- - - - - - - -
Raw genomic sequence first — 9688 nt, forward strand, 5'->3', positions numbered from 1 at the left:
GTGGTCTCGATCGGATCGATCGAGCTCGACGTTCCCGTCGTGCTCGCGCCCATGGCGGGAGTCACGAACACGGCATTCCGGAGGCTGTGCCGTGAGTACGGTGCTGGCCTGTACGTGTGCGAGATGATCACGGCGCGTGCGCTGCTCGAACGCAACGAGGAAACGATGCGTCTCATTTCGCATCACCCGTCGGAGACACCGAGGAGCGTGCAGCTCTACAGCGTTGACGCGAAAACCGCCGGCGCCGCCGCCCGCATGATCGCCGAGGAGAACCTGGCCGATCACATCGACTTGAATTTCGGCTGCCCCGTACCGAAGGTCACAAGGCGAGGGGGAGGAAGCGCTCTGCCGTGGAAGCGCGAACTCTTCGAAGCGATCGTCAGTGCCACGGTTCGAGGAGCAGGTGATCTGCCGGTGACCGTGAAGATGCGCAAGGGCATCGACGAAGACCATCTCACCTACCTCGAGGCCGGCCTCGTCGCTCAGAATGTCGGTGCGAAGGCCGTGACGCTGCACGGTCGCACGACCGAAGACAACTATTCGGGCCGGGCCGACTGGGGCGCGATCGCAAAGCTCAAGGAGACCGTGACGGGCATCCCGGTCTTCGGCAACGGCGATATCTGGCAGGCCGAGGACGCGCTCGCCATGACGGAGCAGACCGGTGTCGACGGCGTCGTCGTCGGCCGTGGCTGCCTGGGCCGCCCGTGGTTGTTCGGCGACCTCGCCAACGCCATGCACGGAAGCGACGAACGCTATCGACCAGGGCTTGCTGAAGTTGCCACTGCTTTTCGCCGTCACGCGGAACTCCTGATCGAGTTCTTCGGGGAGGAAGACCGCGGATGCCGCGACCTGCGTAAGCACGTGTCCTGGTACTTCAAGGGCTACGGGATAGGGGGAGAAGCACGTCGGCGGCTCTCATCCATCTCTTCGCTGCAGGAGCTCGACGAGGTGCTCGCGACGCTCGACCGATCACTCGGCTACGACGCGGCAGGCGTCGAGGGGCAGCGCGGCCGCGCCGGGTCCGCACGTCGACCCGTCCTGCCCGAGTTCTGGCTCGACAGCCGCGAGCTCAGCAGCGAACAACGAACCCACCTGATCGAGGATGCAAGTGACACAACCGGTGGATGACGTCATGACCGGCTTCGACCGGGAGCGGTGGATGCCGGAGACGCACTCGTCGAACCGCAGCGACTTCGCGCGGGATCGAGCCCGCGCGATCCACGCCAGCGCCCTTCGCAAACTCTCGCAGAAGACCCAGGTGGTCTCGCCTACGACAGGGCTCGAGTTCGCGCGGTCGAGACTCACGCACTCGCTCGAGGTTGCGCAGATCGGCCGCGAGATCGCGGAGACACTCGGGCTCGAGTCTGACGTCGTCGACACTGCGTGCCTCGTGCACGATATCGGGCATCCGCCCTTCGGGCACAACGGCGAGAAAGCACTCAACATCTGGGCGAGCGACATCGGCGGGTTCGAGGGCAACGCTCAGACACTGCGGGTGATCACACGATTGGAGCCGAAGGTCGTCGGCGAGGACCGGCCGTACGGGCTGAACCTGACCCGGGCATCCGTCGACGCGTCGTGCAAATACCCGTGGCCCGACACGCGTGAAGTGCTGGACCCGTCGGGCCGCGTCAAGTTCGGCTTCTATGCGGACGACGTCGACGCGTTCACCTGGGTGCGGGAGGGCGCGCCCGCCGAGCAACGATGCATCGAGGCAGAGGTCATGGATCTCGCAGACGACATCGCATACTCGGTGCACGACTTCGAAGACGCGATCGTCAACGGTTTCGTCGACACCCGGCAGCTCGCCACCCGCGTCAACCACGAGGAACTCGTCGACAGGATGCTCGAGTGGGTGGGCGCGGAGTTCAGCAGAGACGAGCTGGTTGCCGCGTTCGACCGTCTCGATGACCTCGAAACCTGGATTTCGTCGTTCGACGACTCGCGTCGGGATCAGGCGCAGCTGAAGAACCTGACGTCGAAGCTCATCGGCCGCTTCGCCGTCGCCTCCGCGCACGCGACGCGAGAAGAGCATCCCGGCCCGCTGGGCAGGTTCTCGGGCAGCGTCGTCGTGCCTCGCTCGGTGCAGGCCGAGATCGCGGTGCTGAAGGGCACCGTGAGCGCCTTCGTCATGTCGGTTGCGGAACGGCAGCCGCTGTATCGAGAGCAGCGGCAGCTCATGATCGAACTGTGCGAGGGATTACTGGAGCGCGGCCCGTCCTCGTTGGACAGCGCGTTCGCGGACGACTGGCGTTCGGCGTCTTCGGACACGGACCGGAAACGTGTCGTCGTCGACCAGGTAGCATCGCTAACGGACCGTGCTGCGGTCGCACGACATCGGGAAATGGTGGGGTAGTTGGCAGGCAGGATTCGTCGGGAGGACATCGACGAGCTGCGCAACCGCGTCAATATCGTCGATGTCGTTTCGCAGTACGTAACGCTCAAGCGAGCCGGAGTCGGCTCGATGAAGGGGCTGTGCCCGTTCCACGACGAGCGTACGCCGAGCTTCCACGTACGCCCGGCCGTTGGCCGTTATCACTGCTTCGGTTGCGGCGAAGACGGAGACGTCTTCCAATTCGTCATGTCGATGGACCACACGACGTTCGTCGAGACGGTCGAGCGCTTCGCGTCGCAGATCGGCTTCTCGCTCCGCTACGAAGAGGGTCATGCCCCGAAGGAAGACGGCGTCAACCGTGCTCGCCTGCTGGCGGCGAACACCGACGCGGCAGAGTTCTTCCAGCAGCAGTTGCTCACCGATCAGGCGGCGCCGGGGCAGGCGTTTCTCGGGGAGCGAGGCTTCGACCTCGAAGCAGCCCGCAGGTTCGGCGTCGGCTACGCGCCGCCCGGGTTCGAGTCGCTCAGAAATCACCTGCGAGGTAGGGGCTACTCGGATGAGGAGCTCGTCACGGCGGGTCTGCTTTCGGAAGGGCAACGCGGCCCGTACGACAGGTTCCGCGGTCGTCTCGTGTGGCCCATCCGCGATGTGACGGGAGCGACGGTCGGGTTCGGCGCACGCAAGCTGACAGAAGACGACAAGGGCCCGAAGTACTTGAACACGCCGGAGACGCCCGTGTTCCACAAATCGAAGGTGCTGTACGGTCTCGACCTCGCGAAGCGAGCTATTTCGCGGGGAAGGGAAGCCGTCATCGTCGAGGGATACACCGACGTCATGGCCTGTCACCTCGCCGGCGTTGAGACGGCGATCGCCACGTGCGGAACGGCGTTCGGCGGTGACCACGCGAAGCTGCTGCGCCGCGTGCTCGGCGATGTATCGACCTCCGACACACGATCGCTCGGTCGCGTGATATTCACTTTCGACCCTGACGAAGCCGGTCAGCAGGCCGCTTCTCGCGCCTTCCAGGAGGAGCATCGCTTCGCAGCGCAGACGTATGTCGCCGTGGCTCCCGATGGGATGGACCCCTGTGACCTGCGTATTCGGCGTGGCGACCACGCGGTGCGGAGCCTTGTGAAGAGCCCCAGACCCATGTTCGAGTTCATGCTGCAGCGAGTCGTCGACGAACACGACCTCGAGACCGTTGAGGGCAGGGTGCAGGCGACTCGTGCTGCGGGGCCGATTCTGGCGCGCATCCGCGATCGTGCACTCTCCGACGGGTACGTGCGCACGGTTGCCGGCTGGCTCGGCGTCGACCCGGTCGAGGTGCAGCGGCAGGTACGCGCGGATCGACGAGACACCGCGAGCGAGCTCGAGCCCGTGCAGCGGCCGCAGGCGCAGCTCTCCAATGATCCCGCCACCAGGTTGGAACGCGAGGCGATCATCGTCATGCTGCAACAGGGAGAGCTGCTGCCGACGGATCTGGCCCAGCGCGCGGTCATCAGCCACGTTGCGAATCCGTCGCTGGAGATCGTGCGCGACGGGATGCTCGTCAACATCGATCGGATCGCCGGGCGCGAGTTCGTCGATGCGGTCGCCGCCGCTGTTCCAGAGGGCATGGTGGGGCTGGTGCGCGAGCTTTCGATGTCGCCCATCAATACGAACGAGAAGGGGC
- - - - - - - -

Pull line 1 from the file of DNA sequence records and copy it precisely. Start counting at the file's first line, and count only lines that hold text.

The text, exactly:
Raw genomic sequence first — 9688 nt, forward strand, 5'->3', positions numbered from 1 at the left: